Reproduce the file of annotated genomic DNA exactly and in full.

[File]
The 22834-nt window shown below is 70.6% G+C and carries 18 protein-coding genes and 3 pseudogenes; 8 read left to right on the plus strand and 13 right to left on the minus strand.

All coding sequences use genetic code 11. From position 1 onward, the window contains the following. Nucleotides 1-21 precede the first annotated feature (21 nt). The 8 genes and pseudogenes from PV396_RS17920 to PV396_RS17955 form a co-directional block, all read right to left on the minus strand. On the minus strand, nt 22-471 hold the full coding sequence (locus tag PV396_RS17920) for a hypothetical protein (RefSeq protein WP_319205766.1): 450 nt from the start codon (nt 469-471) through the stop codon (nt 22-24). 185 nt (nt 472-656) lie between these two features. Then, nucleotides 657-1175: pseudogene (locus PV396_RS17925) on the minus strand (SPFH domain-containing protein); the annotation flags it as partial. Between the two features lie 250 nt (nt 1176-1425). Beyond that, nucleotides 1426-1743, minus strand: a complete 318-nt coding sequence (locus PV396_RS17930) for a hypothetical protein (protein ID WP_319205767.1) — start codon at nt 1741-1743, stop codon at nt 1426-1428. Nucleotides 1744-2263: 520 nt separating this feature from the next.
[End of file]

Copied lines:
The 22834-nt window shown below is 70.6% G+C and carries 18 protein-coding genes and 3 pseudogenes; 8 read left to right on the plus strand and 13 right to left on the minus strand.

All coding sequences use genetic code 11. From position 1 onward, the window contains the following. Nucleotides 1-21 precede the first annotated feature (21 nt). The 8 genes and pseudogenes from PV396_RS17920 to PV396_RS17955 form a co-directional block, all read right to left on the minus strand. On the minus strand, nt 22-471 hold the full coding sequence (locus tag PV396_RS17920) for a hypothetical protein (RefSeq protein WP_319205766.1): 450 nt from the start codon (nt 469-471) through the stop codon (nt 22-24). 185 nt (nt 472-656) lie between these two features. Then, nucleotides 657-1175: pseudogene (locus PV396_RS17925) on the minus strand (SPFH domain-containing protein); the annotation flags it as partial. Between the two features lie 250 nt (nt 1176-1425). Beyond that, nucleotides 1426-1743, minus strand: a complete 318-nt coding sequence (locus PV396_RS17930) for a hypothetical protein (protein ID WP_319205767.1) — start codon at nt 1741-1743, stop codon at nt 1426-1428. Nucleotides 1744-2263: 520 nt separating this feature from the next.